Deri Joy Ronis received a $12,500 grant from Rotary Interational to teach conflict resolution and group dynamics to university students in Belize for five months next year. Ronis is a peace psychologist who has done family and individual counseling and corporate mediation.
Deri Joy Ronis says she has never done things traditionally.
"My mother used to ask me when I was going to be normal," the Delray Beach resident remembered. With a first name that is actually an acronym of family names, she says she was bound to be a little different. But it was her middle name, Joy, that defined her path to peace psychology, and now it's her career that is taking her in new directions -- specifically to Galen University in San Ignacio, Belize, where she will teach from January to May next year.
Affectionately known as Dr. Deri, Ronis is a peace psychologist who specializes in peace studies and conflict resolution. She has helped bring joy to businesses, schools, and individuals in Palm Beach County for more than 20 years by mediating problems. She recently received the Rotary International Scholar Professor and Goodwill Ambassador Award. She will get a $12,500 grant and spend a semester teaching conflict resolution and group dynamics to university students in the developing country. "This is the opportunity of a lifetime," Ronis said. It's not the first time Ronis will try to make a difference overseas. After graduating from a New York high school in 1969, Ronis went to live and work in a kibbutz, an independent communal farm in Israel. While her Brooklyn friends were flinging mud at Woodstock, she was picking oranges near Qiryat Shemona. "I moved my way up to the kitchen, which I didn't like because I had to cut the heads off fish," said Ronis, who ended up as head of the kibbutz's volunteer quarters. She said that during her time in Israel she occasionally hid in bomb shelters, much like people in the region do today, she said. "When will people in the world stop killing each other," said Ronis, who said she believes that not everything can be mediated, even though her livelihood is mediation. "Anger is a gift that lets us know that something needs to be learned," Ronis said. It's a message she stresses in her Delray Beach private practice, where she provides individual and family counseling, as well as corporate mediation for many businesses, including the U.S. Postal Service. Ronis also works as a part-time counselor and teacher at Toussaint L'Ouverture High School for Arts and Social Justice in Delray Beach. "Wherever you go, there is an opportunity to teach conflict resolution," said Ronis, whose extensive resume is full of seized opportunities.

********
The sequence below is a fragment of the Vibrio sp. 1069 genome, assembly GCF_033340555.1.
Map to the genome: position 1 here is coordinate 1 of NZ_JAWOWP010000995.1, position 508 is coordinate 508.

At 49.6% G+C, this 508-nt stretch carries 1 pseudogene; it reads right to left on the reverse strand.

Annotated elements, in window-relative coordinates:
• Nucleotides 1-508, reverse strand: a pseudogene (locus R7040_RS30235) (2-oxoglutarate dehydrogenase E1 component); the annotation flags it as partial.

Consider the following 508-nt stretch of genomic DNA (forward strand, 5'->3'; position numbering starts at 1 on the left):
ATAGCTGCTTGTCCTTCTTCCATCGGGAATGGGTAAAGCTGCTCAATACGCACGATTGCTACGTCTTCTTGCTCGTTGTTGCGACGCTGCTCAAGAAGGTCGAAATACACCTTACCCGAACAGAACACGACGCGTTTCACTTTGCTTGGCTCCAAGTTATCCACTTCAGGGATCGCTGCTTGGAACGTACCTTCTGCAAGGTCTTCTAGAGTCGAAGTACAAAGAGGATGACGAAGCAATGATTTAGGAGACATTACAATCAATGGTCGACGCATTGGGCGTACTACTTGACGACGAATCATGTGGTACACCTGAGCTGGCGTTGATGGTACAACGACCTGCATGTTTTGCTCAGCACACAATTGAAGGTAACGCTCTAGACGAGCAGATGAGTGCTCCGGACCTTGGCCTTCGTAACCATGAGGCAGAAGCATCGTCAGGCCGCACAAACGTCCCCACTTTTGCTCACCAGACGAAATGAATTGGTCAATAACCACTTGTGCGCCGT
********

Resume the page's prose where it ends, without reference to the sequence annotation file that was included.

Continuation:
Ronis holds several college degrees, including a bachelor's in bilingual educational studies from Empire State College in New York City and a doctorate in international peace studies and conflict management from Union Institute in Cincinnati. She's a published author and has been part of developing numerous help and healing programs in the county. "I love what I do, but I've always dreamed of teaching overseas as a professor," Ronis said. "And it's a gift to be able to teach these subjects during such a pivotal time in history. We are at a threshold. "But Ronis said she believes that the situation in the world is not too far gone, especially when there are organizations such as Rotary International "helping to establish pockets of peace all over the world. I think where there is life, there is hope," Ronis said. It's a sentiment she saw personified just before her mother died in 1999. "She told me, 'I think I've finally learned to accept you like I've learned to accept myself.'"